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Friday, May 30, 2008

Fertility After Cancer



None of us ever think we're going to be diagnosed with cancer. When I ran a women's infertility support group, there was a woman who had been diagnosed with breast cancer and had undergone chemotherapy. After her therapy was complete, she still wanted to try to get pregnant. She was in her mid 40's at the time and she actually did conceive at the age of 47 (without fertility treatment), but tragically miscarried. I recall something she said that stuck with me. She said compared to infertility, cancer was a breeze. Here is an article about how cancer treatment might affect your fertility:

Fertility and Cancer Treatment

According to the above article, here are some good questions to ask about your fertility if you should need to undergo chemotherapy:

"What are the short-term and long-term effects of cancer treatment on my (or my child's) fertility?


What is the risk of sterility? What are the estimates from the oncology literature of permanent or temporary compromise of fertility or hormonal status associated with the treatments recommended for my type, stage, and grade of cancer? Are there other treatments that could be considered that do not pose as high a risk but are equally effective?


Is there a proven way to preserve my fertility before, during, or after treatment?


Will my desire to attempt to preserve fertility adversely affect the effectiveness of my cancer treatments?


What are my options for reproduction or building a future family?


How long must I wait following treatment before trying to become pregnant?


Can I become pregnant (female) or impregnate someone (male) while receiving chemotherapy or radiation therapy? What happens if pregnancy results during treatment? Is there a risk of birth defects and/or harm to the fetus and/or mother?


Do I need to obtain a referral to consult a specialist in reproductive endocrinology?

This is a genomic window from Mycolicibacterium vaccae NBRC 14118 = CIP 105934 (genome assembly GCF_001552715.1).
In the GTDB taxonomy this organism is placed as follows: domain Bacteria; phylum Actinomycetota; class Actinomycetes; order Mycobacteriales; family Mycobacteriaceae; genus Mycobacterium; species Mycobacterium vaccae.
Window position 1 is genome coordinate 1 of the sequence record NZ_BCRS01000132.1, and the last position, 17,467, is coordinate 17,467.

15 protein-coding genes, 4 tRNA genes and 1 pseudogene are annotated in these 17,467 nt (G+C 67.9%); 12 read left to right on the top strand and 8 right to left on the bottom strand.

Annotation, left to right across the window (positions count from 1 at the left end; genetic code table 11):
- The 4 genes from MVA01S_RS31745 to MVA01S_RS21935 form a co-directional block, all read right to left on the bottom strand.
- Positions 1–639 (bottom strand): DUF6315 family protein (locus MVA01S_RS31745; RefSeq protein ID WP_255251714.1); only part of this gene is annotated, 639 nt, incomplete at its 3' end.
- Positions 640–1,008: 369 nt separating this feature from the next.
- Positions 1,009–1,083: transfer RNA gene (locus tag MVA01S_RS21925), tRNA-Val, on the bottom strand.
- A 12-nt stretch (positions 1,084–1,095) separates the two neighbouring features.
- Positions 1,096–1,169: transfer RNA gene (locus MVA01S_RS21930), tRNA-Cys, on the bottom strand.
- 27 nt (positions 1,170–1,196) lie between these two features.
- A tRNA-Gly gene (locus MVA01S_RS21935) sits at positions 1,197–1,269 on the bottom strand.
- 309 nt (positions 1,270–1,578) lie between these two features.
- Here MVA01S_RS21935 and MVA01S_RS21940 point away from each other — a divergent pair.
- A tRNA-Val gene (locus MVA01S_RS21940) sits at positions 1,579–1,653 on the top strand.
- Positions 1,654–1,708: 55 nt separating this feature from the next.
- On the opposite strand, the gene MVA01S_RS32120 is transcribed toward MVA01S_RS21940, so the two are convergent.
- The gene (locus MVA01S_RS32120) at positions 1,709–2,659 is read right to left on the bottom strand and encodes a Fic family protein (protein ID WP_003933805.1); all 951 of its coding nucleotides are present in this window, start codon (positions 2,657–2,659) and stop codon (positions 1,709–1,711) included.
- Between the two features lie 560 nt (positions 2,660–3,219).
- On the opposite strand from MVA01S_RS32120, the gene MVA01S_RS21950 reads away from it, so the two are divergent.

Are there support groups available for people who lose fertility as a result of cancer treatment?"

Thursday, May 29, 2008

Blood Pressure and Fertility Part II

My previous post talked about how high blood pressure may negatively affect fertility. So, what can you do about it? Of course, you should check with you doctor about how serious your condition is and what treatments are available. Having said that, there are many ways to lower your blood pressure naturally. This article gives seven medically proven ways:


Lower Your Blood Pressure Naturally
Seven medically proven, drugless ways to thwart this killer

Thursday, May 15, 2008

Your Diet Can Affect Your Fertility


Pregnancy Over 40, Fertility Diet

I hate to dwell on it, but I just keep finding more on the diet and fertility connection.
http://www.getpregnantover40.com
This article draws a connection between endometriosis (a common cause of infertility) and diet:

Diet May Help Fight Infertility In Women

From the article:

daily dose of fruits and vegetables may help ward off one of the leading causes of infertility in women.

A study of 1,000 women found those who included fruits and green vegetables in their diet were less likely to develop endometriosis compared to women who passed on the produce. A diet high in meat actually increased the risk.

Endometriosis is a painful condition that happens when the tissue that lines the womb grows outside the uterus.

Researchers aren't sure how fruits and vegetables may protect against the condition and say more studies are needed to better understand the possible link between diet and endometriosis. They note that there was no connection between the condition and dairy products, coffee, alcohol, whole grain foods and fish.

Endometriosis can cause bleeding, pain, inflammation, adhesions and infertility.


I did have some endometriosis (and fibroids) removed some years before I conceived my daughter. Once I cleaned up my diet, I never had a problem with either one again. I find that interesting because both conditions can easily return even if you've had surgery to correct them. I'm certain that I changed the "chemistry" in my body by eating hormone regulating foods. My "internal environment" is just not consistent with endometriosis or fibroids anymore. I've never had an abnormal GYN exam since.

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